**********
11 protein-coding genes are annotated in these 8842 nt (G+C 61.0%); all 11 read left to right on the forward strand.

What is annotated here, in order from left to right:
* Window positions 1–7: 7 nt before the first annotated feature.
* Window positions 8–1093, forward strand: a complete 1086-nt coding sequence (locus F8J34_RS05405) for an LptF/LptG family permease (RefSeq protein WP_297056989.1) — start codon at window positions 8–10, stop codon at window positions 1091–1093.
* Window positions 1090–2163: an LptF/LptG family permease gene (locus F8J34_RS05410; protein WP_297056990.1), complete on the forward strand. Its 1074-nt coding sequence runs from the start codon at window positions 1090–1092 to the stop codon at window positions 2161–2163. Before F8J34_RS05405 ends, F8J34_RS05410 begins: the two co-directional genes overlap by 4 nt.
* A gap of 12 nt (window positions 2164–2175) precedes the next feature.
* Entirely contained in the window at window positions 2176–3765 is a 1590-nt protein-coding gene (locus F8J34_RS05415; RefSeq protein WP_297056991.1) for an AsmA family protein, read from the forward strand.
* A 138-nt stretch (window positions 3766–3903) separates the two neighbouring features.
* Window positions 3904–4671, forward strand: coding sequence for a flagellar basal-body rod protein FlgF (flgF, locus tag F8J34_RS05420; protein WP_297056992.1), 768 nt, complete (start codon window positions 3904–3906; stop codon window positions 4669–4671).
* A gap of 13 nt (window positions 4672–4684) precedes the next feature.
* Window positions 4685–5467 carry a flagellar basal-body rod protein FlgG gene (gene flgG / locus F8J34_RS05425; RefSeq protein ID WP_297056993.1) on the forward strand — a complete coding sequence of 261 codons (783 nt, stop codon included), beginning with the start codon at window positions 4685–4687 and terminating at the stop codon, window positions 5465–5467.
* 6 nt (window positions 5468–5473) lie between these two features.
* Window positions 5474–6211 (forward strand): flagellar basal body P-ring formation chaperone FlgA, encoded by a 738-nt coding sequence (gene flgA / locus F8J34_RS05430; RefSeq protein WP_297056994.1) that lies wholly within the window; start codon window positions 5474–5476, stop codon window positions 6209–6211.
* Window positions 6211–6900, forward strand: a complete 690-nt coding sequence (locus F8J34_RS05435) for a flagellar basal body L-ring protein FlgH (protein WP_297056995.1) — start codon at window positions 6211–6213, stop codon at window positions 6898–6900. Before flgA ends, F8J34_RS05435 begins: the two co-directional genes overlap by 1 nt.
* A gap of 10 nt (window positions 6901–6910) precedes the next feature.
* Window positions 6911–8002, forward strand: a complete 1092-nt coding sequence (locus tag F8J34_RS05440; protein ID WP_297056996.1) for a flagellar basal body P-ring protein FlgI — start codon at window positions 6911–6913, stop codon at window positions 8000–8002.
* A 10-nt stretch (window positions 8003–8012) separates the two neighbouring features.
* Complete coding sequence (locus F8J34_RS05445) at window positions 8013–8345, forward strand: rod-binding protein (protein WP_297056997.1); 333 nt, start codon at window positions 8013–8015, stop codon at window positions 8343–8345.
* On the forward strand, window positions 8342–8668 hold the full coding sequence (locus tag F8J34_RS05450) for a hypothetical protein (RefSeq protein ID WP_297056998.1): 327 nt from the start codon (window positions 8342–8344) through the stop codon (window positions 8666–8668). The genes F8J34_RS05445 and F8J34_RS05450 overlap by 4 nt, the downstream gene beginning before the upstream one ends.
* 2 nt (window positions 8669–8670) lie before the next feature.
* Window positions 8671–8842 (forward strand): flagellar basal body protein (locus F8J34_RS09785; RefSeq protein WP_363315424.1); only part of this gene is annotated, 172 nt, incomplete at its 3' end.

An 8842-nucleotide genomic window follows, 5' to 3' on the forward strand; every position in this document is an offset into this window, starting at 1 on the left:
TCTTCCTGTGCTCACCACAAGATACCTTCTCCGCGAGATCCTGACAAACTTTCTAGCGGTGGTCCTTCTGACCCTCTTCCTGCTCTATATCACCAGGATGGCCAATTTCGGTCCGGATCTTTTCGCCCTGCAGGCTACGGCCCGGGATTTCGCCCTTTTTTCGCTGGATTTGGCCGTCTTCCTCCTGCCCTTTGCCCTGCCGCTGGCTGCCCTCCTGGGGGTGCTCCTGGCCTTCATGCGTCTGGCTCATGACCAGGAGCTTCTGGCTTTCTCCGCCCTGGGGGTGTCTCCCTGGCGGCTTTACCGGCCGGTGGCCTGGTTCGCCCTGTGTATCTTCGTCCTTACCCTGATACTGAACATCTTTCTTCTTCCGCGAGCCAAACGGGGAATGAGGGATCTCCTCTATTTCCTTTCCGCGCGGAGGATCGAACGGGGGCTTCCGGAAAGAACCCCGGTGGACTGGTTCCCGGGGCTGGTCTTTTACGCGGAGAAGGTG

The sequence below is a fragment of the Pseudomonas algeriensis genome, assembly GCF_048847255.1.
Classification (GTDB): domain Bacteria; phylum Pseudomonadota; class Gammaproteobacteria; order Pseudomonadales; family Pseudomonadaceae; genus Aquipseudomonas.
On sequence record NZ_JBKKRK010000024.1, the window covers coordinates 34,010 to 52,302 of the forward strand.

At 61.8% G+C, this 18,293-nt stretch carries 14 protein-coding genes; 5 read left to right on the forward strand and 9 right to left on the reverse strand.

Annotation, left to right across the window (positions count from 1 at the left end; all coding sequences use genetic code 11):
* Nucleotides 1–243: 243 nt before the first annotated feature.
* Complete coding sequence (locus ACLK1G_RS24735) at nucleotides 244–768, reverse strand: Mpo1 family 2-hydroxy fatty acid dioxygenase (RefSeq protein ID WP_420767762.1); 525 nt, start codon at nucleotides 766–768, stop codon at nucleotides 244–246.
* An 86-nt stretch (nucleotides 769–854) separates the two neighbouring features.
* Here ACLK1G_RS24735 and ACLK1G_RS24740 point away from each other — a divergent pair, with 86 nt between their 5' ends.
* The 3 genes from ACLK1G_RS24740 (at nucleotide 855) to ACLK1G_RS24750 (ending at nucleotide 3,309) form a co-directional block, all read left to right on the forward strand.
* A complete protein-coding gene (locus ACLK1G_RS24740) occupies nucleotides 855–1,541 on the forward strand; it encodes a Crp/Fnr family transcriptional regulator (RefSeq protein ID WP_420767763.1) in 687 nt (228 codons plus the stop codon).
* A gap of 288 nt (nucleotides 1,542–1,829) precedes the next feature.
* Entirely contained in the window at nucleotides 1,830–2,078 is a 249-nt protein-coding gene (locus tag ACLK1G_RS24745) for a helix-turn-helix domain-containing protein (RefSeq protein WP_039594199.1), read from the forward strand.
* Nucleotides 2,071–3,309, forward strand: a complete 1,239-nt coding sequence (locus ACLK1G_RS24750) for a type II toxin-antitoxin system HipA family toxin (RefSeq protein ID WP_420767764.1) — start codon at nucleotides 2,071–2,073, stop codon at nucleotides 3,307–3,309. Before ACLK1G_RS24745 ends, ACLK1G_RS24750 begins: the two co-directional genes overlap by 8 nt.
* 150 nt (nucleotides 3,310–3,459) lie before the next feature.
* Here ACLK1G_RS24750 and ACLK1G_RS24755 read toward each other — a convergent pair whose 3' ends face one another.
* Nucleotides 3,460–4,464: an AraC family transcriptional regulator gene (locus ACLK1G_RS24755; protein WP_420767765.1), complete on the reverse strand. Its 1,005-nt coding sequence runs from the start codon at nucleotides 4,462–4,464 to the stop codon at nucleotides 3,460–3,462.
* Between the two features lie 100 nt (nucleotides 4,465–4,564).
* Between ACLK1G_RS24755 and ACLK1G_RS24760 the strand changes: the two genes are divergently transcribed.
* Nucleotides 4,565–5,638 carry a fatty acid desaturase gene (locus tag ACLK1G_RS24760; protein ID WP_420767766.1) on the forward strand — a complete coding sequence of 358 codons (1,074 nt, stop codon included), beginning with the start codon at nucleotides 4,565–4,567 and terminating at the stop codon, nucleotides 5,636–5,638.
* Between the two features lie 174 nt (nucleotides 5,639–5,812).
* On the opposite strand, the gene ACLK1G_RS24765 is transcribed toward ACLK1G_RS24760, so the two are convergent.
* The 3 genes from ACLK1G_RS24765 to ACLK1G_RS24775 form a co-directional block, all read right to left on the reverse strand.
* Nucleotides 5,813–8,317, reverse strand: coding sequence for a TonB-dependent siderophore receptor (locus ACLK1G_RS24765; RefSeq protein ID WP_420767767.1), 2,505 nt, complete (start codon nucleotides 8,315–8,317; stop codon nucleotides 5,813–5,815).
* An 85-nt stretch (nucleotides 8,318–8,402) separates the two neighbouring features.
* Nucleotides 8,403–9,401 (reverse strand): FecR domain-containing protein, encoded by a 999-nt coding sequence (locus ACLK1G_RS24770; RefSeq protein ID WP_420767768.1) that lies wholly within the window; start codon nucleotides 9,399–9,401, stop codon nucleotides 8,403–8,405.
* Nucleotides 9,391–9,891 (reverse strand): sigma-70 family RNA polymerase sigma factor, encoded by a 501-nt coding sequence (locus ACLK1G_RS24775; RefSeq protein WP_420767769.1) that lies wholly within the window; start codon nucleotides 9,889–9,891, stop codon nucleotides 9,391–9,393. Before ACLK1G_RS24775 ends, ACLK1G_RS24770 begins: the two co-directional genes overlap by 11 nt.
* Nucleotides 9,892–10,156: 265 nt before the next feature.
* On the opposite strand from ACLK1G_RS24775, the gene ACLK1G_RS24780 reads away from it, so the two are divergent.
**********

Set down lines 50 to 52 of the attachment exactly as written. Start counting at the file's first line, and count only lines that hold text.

* Nucleotides 9,391–9,891 (reverse strand): sigma-70 family RNA polymerase sigma factor, encoded by a 501-nt coding sequence (locus ACLK1G_RS24775; RefSeq protein WP_420767769.1) that lies wholly within the window; start codon nucleotides 9,889–9,891, stop codon nucleotides 9,391–9,393. Before ACLK1G_RS24775 ends, ACLK1G_RS24770 begins: the two co-directional genes overlap by 11 nt.
* Nucleotides 9,892–10,156: 265 nt before the next feature.
* On the opposite strand from ACLK1G_RS24775, the gene ACLK1G_RS24780 reads away from it, so the two are divergent.